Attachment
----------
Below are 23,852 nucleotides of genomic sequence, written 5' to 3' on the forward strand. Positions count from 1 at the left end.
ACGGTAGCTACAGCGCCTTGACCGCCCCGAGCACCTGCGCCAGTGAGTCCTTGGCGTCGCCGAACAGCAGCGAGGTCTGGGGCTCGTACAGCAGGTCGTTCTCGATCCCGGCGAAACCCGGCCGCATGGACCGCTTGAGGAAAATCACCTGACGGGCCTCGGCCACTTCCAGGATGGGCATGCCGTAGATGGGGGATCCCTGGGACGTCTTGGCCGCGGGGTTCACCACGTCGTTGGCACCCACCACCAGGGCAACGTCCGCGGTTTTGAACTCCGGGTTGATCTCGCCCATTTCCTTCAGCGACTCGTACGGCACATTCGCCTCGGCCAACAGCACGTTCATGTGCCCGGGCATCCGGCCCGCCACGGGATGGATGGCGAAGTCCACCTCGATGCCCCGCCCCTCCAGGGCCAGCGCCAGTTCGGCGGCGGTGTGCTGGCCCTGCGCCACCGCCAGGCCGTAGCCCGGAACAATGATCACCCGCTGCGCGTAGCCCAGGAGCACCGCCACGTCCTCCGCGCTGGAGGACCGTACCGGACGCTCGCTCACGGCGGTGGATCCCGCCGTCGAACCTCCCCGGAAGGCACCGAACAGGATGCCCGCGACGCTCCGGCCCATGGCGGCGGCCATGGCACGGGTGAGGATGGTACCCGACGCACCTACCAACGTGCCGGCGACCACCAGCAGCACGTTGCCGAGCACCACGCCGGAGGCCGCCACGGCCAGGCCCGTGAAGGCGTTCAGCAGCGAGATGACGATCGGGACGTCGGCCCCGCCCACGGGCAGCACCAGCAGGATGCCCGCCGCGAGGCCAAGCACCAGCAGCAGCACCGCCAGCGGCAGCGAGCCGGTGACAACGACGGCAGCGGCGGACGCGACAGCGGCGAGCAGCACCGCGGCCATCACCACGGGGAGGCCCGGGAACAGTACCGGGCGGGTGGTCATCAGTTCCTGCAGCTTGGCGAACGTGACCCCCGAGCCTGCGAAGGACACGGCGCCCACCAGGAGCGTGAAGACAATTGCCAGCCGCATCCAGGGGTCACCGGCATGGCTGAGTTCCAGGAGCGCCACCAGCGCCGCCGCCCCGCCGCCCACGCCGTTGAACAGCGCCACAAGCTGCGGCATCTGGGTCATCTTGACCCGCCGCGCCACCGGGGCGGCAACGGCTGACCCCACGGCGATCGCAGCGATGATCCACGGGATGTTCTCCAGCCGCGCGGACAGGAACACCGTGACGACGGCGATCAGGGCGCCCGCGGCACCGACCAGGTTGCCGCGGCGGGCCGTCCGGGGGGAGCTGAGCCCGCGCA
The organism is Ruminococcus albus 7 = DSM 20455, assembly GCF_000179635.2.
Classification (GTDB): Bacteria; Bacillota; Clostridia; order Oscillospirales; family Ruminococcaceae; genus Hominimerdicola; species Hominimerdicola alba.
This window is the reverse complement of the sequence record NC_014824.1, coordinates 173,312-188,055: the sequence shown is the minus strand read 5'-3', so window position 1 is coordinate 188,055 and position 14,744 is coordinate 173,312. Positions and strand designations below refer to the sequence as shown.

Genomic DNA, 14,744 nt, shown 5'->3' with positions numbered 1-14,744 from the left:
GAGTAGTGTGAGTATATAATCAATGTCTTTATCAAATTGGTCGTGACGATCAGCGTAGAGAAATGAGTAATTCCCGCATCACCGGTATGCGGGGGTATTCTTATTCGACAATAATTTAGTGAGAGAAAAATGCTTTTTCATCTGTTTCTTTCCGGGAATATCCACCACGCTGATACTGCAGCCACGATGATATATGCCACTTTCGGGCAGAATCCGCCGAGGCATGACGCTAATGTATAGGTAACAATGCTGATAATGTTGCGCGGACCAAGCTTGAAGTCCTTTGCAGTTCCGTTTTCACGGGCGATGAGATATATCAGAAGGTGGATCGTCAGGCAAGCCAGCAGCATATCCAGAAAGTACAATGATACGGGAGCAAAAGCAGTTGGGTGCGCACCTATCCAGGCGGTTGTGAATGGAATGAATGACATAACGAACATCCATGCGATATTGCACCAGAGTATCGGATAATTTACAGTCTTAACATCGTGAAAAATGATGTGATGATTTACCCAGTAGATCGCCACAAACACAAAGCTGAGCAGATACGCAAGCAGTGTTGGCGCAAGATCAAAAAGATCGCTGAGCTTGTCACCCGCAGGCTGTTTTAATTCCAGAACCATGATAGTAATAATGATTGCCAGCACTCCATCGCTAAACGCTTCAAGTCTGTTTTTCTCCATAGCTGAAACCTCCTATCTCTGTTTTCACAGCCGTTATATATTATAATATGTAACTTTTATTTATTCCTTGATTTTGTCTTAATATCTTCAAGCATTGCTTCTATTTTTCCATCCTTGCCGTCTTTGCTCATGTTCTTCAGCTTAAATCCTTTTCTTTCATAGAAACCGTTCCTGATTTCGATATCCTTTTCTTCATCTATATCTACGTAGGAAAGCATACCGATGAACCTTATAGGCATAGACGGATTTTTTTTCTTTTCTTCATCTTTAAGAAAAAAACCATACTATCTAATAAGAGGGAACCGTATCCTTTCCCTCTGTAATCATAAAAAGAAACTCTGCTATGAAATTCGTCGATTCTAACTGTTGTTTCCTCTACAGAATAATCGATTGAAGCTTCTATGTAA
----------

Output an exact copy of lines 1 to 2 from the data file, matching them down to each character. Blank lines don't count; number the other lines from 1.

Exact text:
Below are 23,852 nucleotides of genomic sequence, written 5' to 3' on the forward strand. Positions count from 1 at the left end.
ACGGTAGCTACAGCGCCTTGACCGCCCCGAGCACCTGCGCCAGTGAGTCCTTGGCGTCGCCGAACAGCAGCGAGGTCTGGGGCTCGTACAGCAGGTCGTTCTCGATCCCGGCGAAACCCGGCCGCATGGACCGCTTGAGGAAAATCACCTGACGGGCCTCGGCCACTTCCAGGATGGGCATGCCGTAGATGGGGGATCCCTGGGACGTCTTGGCCGCGGGGTTCACCACGTCGTTGGCACCCACCACCAGGGCAACGTCCGCGGTTTTGAACTCCGGGTTGATCTCGCCCATTTCCTTCAGCGACTCGTACGGCACATTCGCCTCGGCCAACAGCACGTTCATGTGCCCGGGCATCCGGCCCGCCACGGGATGGATGGCGAAGTCCACCTCGATGCCCCGCCCCTCCAGGGCCAGCGCCAGTTCGGCGGCGGTGTGCTGGCCCTGCGCCACCGCCAGGCCGTAGCCCGGAACAATGATCACCCGCTGCGCGTAGCCCAGGAGCACCGCCACGTCCTCCGCGCTGGAGGACCGTACCGGACGCTCGCTCACGGCGGTGGATCCCGCCGTCGAACCTCCCCGGAAGGCACCGAACAGGATGCCCGCGACGCTCCGGCCCATGGCGGCGGCCATGGCACGGGTGAGGATGGTACCCGACGCACCTACCAACGTGCCGGCGACCACCAGCAGCACGTTGCCGAGCACCACGCCGGAGGCCGCCACGGCCAGGCCCGTGAAGGCGTTCAGCAGCGAGATGACGATCGGGACGTCGGCCCCGCCCACGGGCAGCACCAGCAGGATGCCCGCCGCGAGGCCAAGCACCAGCAGCAGCACCGCCAGCGGCAGCGAGCCGGTGACAACGACGGCAGCGGCGGACGCGACAGCGGCGAGCAGCACCGCGGCCATCACCACGGGGAGGCCCGGGAACAGTACCGGGCGGGTGGTCATCAGTTCCTGCAGCTTGGCGAACGTGACCCCCGAGCCTGCGAAGGACACGGCGCCCACCAGGAGCGTGAAGACAATTGCCAGCCGCATCCAGGGGTCACCGGCATGGCTGAGTTCCAGGAGCGCCACCAGCGCCGCCGCCCCGCCGCCCACGCCGTTGAACAGCGCCACAAGCTGCGGCATCTGGGTCATCTTGACCCGCCGCGCCACCGGGGCGGCAACGGCTGACCCCACGGCGATCGCAGCGATGATCCACGGGATGTTCTCCAGCCGCGCGGACAGGAACACCGTGACGACGGCGATCAGGGCGCCCGCGGCACCGACCAGGTTGCCGCGGCGGGCCGTCCGGGGGGAGCTGAGCCCGCGCA